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Ruth Blackburn Bivens - Obituary





Ruth Bivens of Camden, Tenn., passed away on Tuesday, May 20, 2014.  Mrs. Ruth was born on April 16, 1919, in Hustburg, Tenn., near Camden, and was the only daughter of Howser and Selma Blackburn.  She was a 74-year member of the First United Methodist Church in Camden.   She was preceded in death by her husband Franklin Julian Bivens; her son James Franklin Bivens; and her four brothers Loyd Fuller, Thomas Fuller, Fernie Blackburn, and Robert Blackburn.

She is survived by her daughters Alicia Jones and husband Ron of Franklin, Tennessee and Carolyn Lawrence and husband Ron of Lenoir City, Tennessee; five grandchildren:  Allison Scribner, Stephen Jones and wife Mandi, Michael and Pam Jones, Carole Hutchens and husband Troy, and Molly McLean and husband Steve.   She is also survived by her 12 cherished great-grandchildren:  Madison, Marissa, Logan, Nathan, Andres, Anna, James, William Katherine, Barrett, Noella, and Bennett.

In the 1940s through the early 1970s, Mrs. Ruth and Mr. Frank were very active in the ownership and showing of Tennessee Walking Horses primarily in the West Tennessee area, along with their son Jimmy. They won numerous ribbons at The Celebration; Mrs. Ruth knew horse talent when she saw it.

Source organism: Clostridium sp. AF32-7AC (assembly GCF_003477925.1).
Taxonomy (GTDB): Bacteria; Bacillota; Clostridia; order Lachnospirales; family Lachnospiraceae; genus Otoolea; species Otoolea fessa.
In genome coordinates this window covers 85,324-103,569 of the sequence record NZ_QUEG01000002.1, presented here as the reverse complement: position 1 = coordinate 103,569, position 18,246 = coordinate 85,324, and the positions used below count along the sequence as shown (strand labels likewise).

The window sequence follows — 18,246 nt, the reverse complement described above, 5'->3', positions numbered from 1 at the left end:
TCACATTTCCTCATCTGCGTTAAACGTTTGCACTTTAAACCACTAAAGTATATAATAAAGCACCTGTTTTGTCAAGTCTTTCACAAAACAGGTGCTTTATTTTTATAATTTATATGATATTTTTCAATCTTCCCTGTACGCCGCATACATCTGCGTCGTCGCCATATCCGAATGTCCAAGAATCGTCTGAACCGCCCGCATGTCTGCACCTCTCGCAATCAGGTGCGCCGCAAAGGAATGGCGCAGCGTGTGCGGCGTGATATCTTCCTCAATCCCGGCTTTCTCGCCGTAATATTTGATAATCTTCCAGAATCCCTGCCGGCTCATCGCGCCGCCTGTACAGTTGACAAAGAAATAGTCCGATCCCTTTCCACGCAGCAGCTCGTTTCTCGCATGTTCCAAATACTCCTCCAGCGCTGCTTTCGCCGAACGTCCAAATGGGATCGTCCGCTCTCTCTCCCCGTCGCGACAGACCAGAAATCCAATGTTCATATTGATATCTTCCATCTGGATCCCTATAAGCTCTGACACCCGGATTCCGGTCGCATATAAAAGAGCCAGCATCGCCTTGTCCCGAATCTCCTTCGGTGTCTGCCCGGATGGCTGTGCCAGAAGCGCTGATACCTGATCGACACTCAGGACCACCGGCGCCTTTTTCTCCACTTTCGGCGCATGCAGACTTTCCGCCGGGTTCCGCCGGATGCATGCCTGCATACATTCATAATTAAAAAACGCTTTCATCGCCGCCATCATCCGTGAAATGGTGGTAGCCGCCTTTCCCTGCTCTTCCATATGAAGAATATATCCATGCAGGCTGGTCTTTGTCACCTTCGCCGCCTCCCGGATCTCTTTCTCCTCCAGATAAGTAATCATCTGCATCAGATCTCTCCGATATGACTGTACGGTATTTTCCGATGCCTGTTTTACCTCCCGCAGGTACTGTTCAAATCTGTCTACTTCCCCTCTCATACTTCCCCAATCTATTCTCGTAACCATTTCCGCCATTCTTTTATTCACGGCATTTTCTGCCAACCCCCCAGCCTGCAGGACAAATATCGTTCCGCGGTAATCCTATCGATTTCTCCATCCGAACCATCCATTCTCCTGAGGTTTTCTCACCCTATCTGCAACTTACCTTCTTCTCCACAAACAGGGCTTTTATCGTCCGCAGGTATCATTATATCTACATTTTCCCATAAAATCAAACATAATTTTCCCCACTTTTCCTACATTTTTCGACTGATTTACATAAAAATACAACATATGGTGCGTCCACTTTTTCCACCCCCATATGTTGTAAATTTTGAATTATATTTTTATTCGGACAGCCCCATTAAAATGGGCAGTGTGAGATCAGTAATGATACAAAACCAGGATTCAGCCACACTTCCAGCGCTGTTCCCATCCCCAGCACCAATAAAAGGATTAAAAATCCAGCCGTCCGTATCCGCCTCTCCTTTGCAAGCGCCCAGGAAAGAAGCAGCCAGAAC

They were co-owners of the nationally renowned Frank’s Café on the Tennessee River, known for the best fried catfish, hush puppies, and vinegar coleslaw in the South.  They were trailblazers for the catfish industry and led the way to the popularity that the industry now enjoys---great food, great music (on the organ by Mr. Cannon Jordan) and exceptional services were their trademarks.  Mrs. Ruth took care of the customers while Mr. Frank took exceptional care of the food preparation.  Diners drove from Nashville and Memphis and other points in between to be treated to the best dining experience the South had to offer---to governors, senators, congressmen, and many other celebrities passing on US 70.

Mrs. Ruth will always be remembered for her tireless support to the children in Camden through school and church activities from the time her children were in school and into the school years of her granddaughters.  “Nanny”, as she was known to countless teenagers, was a chauffeur, counselor, chaperone, but above all a role model for others to follow.   Her love for her family was unquestionable and will be felt throughout her remaining family far beyond their lifetimes. 

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